Competition heats up through new decree changes

08:09 | 16/05/2019
With Vietnam’s new directions on drug registration and materials arriving imminently, private businesses are expected to take the next steps for tenders to venture into the lucrative public hospital system, triggering concerns over mounting competition ahead.
competition heats up through new decree changes
Decree 155 will cut procedures for private companies to place stronger interest in pharmaceuticals and cosmetics, Photo: Le Toan

The Ministry of Health (MoH) on May 10 held a conference to popularise Circular No.32/2018/TT-BYT on drug registration and materials for drug production, guiding the implementation of Decree No.155/2018/ND-CP, which amends some regulations on the business conditions that pharmaceutical and cosmetics companies faced under the controversial Decree No.54/2017/ND-CP.

“Decree 155 has positive changes towards cutting procedures, thus creating favourable conditions for businesses in tenders, drug imports, and others,” said Truong Quoc Cuong, Deputy Minister of Health.

One of the important features of Decree 155 is drug registration working towards reducing the time to appraise manufacturing facilities in terms of review, recognition, and appraisal of dossiers. In particular, the time for dossier appraisal will be cut to 40 days, rather than the 60 days stated by Decree 54, and to 20 days for dossier recognition from 30 days as regulated by Decree 54.

Another highlight is the cut in the number of procedures in pharmaceutical imports which had attracted concerns among international companies. In terms of licensing the import of drugs without a circulation registration paper, the new decree requires label models and drug descriptions in the country of manufacturing or country of export, except for cases with a certificate of pharmaceutical product (CPP).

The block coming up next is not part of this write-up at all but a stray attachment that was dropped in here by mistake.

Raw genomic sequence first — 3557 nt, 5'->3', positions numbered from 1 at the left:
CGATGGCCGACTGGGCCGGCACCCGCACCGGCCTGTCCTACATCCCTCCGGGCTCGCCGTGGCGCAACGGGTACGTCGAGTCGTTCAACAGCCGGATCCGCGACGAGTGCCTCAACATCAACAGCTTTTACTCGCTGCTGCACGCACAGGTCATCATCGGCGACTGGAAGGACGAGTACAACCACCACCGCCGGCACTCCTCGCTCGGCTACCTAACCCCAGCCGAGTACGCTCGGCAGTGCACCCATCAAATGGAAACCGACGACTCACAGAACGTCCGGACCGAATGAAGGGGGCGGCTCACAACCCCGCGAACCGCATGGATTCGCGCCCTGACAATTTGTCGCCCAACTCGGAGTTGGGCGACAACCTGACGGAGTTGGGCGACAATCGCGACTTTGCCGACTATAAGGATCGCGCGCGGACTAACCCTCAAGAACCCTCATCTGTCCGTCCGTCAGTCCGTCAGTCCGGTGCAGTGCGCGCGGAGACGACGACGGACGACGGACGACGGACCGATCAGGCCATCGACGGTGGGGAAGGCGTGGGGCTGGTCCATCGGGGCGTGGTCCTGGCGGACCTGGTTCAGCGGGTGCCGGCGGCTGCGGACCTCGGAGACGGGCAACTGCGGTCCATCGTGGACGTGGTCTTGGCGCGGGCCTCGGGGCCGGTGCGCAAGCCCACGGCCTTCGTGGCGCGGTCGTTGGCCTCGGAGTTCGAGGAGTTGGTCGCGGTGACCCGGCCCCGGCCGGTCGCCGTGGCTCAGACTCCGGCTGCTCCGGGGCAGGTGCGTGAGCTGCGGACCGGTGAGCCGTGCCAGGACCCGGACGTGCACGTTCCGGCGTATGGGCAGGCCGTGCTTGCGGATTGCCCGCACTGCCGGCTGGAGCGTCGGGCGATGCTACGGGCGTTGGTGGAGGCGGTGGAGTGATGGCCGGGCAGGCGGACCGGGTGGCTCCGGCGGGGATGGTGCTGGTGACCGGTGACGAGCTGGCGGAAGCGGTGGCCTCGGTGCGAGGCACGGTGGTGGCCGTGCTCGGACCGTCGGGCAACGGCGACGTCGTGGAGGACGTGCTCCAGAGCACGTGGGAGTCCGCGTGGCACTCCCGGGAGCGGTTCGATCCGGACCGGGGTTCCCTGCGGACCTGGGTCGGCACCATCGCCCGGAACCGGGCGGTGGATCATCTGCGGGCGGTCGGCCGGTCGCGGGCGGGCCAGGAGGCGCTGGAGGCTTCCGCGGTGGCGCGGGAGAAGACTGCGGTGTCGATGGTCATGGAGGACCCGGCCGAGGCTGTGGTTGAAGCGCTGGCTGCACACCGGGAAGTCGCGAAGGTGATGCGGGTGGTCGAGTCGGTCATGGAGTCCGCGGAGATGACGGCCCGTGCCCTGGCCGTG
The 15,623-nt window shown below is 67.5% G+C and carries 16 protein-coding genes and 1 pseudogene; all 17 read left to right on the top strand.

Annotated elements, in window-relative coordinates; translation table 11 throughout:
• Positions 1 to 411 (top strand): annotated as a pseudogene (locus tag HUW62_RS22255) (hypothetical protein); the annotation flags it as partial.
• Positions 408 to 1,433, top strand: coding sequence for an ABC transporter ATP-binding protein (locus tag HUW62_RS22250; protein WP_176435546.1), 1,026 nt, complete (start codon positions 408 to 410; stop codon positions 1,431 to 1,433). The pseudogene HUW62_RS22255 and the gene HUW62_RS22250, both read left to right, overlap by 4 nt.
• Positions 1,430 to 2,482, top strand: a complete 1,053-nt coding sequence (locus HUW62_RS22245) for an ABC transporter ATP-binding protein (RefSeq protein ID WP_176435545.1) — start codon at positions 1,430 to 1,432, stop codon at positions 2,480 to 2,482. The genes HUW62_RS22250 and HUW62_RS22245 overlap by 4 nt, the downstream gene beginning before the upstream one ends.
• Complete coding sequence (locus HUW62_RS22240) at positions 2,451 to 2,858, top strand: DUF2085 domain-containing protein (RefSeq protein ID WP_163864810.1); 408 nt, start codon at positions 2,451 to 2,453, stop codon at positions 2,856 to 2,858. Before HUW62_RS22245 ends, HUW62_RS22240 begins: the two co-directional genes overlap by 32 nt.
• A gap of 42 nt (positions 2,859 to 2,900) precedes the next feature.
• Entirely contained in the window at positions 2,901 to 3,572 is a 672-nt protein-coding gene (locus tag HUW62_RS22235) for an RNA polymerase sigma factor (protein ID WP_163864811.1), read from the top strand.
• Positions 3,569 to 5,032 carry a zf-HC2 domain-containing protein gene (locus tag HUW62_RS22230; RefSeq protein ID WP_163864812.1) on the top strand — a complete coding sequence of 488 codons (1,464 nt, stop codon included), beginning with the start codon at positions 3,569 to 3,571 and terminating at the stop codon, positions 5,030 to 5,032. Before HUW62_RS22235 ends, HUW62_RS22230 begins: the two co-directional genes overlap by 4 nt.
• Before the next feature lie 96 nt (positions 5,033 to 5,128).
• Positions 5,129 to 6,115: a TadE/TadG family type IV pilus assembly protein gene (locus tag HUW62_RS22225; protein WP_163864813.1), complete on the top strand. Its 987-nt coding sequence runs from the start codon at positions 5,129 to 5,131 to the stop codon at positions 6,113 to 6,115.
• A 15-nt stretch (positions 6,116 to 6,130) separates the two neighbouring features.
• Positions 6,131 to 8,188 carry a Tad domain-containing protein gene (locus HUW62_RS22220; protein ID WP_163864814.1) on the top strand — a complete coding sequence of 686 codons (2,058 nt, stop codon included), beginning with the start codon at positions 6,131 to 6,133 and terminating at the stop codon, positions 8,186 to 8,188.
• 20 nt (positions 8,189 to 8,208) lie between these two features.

This requirement is simpler than those set out by Decree 54, which asks for label models and descriptions of drugs being actively marketed in the countries producing the CPP, except for cases with the CPP.

Slated to take effect on September 1, the circular will allow businesses to build their future business strategies, especially for tenders of original brand-name drugs of Group 1, thus furthering business partnership with public hospitals.

At present, the demand for original brand-name drugs is growing significantly, driven by increasing treatment demands among locals. With some loosened conditions, multinational corporations (MNCs) may take this chance to step up in the hospital system. However, MNCs are still concerned over issues related to announcement and ­registration of brand-name drugs. They include EuroCham’s Pharma Group, which represents the voice of 25 MNCs.

Drug registration in Vietnam has been among the top concerns for international pharmaceutical companies from the EU and the ASEAN for years. Currently in the local pharma market, the main distribution channel is through the hospital system - ethical drugs (ETCs), which account for 70 per cent of total sales volumes, while the rest of the market is in over-the-counter (OTC) drugs.

Foreign players hold the majority of the ETC channel due to ownership of brand-name drugs, which operate in a monopolistic manner and sell at high prices. Even for generic drugs, overseas pharma companies have more advantages than their local rivals, as their products are held in higher esteem than locally-made ones.

In spite of the improvements, industry insiders have raised concerns about the possibilities of stiffening competition in drug tenders. Pressure from a crowded OTC channel has forced an industry-wide shift towards ETCs, which offers the best chance at new growth. Vietnam’s biggest pharma maker, Hau Giang Pharmaceutical, and the second-biggest publicly-traded drugmaker, Traphaco, are the pioneers in this trend.

In the current landscape, distribution channels are an important and decisive factor for local companies, as the field awaits increased ­participation from MNCs driven by enforcement of free trade agreements and ­Vietnam’s realisation of World Trade Organization commitments.

By Tung Anh

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